The original ad featured above was one of numerous photos taken in June 2012 for 12 Magazine’s, “Victims of Beauty” photo series. The series portrays several female models with extensive make up done on their neck or faces to give the illusion that they have been bruised, cut, and beaten. This photo, along with the others, is graphic and sparked considerable controversy when it was first debuted. The editors of 12 Magazine had not explicitly explained the meaning behind this photo series, and only made claims that “Victim of Beauty” was intended to be “artistic”. As well, the magazine defended their campaign in response to the backlash it received. In an email sent to the New York Daily News back in 2012, editor-in-chief, Huben Hubenov, stated “A lot of people read ‘domestic violence’ in those pictures, but it is their mind who came up with that explanation of the shoot, not ours.” Clearly 12 Magazine sees no problem with their campaign.
However, it is apparent that the ad is controversial and it is not surprising that the campaign had received much backlash. The intention is meant to be artistic; although, its execution is problematic in that its “artistry” fails to consider the triggering affects the ad may pose on actual victims of domestic abuse. The photo glamourizes violence without any regards to how it may impact women in general, as well as other individuals who have suffered from a violence of any kind. Further, the ad lacks consideration towards ethnic minorities and marginalized groups (e.g. Aboriginal and Indigenous women) who are at increased risk of experiencing domestic violence. By only showcasing a white, beautiful, and most likely middle-class woman in this ad, the photo aligns itself with hegemonic feminism and neglects the importance of intersectionality. While the intent is not malicious, the ad overall conveys a message glamourizing domestic violence and violence against women.
In my jammed version of the ad, I attempted to emphasize the controversial meaning that I found to be most problematic with the original work. As a result, I implemented two changes in order to invoke the absurd social message the ad contains.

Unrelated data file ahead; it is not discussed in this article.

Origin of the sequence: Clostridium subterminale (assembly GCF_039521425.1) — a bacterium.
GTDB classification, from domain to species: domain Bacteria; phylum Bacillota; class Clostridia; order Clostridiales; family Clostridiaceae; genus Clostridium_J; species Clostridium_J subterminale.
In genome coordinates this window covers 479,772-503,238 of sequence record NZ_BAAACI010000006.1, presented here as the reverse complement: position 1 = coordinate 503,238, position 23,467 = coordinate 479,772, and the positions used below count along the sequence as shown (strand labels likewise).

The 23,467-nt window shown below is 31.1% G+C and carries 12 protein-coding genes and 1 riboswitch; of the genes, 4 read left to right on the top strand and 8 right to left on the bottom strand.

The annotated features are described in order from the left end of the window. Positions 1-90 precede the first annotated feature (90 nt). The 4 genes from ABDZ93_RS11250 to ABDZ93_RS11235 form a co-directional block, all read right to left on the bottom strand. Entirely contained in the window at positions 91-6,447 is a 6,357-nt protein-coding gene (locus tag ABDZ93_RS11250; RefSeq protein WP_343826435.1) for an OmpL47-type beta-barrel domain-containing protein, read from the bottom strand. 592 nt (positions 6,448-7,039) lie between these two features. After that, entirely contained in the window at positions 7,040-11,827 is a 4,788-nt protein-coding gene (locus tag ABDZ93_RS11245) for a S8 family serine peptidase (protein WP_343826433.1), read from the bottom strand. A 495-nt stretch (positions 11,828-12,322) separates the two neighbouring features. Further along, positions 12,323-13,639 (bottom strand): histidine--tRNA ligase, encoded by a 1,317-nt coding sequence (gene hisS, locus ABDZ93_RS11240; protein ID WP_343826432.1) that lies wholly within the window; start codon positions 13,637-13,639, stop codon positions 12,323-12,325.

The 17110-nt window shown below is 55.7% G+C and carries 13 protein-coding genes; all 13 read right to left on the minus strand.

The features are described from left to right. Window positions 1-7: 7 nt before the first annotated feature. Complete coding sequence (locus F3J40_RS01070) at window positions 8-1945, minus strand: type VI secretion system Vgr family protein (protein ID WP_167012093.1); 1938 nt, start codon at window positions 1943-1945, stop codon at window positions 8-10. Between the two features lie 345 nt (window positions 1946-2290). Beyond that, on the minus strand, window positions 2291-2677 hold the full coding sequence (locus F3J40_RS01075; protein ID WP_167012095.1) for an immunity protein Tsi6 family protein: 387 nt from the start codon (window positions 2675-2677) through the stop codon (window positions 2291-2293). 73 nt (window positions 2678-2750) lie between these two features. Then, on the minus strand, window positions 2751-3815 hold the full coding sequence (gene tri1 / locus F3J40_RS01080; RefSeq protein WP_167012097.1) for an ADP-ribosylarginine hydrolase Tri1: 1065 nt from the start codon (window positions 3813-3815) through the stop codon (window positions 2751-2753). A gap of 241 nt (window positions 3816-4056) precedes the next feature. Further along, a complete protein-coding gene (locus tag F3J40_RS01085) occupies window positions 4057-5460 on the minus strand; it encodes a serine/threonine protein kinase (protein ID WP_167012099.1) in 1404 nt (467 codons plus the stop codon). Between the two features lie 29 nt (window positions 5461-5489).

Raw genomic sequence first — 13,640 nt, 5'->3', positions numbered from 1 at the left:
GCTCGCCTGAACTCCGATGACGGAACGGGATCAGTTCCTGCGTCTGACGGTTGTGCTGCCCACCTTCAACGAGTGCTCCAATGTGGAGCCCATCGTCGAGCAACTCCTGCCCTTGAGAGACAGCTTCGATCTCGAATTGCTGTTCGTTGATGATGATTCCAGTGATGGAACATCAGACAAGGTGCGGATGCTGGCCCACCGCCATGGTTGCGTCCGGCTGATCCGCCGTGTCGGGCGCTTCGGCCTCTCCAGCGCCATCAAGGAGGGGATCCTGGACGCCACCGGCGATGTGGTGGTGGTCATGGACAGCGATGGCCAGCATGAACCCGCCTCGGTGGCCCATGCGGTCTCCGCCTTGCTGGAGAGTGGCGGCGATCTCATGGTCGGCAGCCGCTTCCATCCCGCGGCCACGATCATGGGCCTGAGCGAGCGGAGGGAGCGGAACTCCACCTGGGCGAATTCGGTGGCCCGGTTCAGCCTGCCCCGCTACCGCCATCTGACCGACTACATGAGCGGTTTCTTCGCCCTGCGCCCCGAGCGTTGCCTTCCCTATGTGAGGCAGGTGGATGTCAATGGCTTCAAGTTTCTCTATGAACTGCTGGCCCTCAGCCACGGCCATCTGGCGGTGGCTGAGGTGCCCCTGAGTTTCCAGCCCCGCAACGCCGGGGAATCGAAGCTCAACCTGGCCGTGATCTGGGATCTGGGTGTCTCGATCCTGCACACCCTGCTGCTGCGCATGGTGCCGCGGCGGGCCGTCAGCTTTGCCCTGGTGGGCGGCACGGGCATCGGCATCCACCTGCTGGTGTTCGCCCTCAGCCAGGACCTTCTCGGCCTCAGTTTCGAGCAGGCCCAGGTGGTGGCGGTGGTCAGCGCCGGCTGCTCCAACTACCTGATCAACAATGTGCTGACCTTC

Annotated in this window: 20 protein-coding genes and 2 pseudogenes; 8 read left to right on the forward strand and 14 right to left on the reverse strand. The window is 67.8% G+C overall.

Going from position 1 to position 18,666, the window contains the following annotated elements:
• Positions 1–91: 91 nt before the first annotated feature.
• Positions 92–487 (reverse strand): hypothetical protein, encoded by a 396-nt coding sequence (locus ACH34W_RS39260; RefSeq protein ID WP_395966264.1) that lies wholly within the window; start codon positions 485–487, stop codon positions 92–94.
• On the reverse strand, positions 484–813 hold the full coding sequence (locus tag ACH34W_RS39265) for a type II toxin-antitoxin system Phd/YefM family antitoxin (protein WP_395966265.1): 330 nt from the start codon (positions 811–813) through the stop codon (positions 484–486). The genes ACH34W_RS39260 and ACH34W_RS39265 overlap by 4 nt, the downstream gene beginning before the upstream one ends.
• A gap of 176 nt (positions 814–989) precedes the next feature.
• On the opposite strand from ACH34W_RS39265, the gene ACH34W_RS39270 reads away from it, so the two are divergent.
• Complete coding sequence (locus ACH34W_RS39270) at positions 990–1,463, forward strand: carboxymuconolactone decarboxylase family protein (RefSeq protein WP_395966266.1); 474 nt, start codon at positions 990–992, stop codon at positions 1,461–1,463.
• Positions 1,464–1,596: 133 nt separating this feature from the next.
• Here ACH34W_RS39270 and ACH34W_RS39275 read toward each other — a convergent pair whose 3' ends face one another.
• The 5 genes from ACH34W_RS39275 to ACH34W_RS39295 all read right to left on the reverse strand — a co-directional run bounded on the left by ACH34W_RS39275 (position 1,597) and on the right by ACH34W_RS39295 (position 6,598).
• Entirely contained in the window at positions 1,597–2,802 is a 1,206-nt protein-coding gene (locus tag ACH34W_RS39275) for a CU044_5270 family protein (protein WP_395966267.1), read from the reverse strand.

First, removed the text below, “Victim of Beauty” and added the statement, “Glamourizing Domestic Violence”. My intent with this statement was to be direct and blunt in order to emphasize the underlying meaning of the ad. The photo invokes a very problematic social message concerning domestic violence, in combination with objectifying women to gain exposure for their fashion magazine. Together, this exploits real women of domestic abuse as it highlights aspects of beauty and fashion in a subject matter that is serious and should never be considered as “artistic”. To cut through the “artistry” and objectification of the ad, I added “Glamourizing Domestic Violence”. As well, I felt this statement would make an impactful social message that many advertisements and much of social media today tends to neglect and ignore. By making an explicit and straightforward statement, I am essentially calling out the ad on its absurd social message.
Next, I removed the word “Beauty” that was originally placed above, and replaced it with the Ending Violence in BC website. I added this to bring awareness to organizations that deal with victims of domestic violence and also provide access to various services and programs. In particular, endingviolence.org serves multicultural outreach programs that work to help women and children from marginalized groups. These women and children are provided with the appropriate resources to ensure that they receive services that they need, such as: counselling, referral to other community services, and assistance with child protection services. By presenting the name of their website on the add, this highlights the seriousness of domestic abuse and its realities. Further, this brings attention to the lack of consideration towards ethnic minorities that the original ad presents.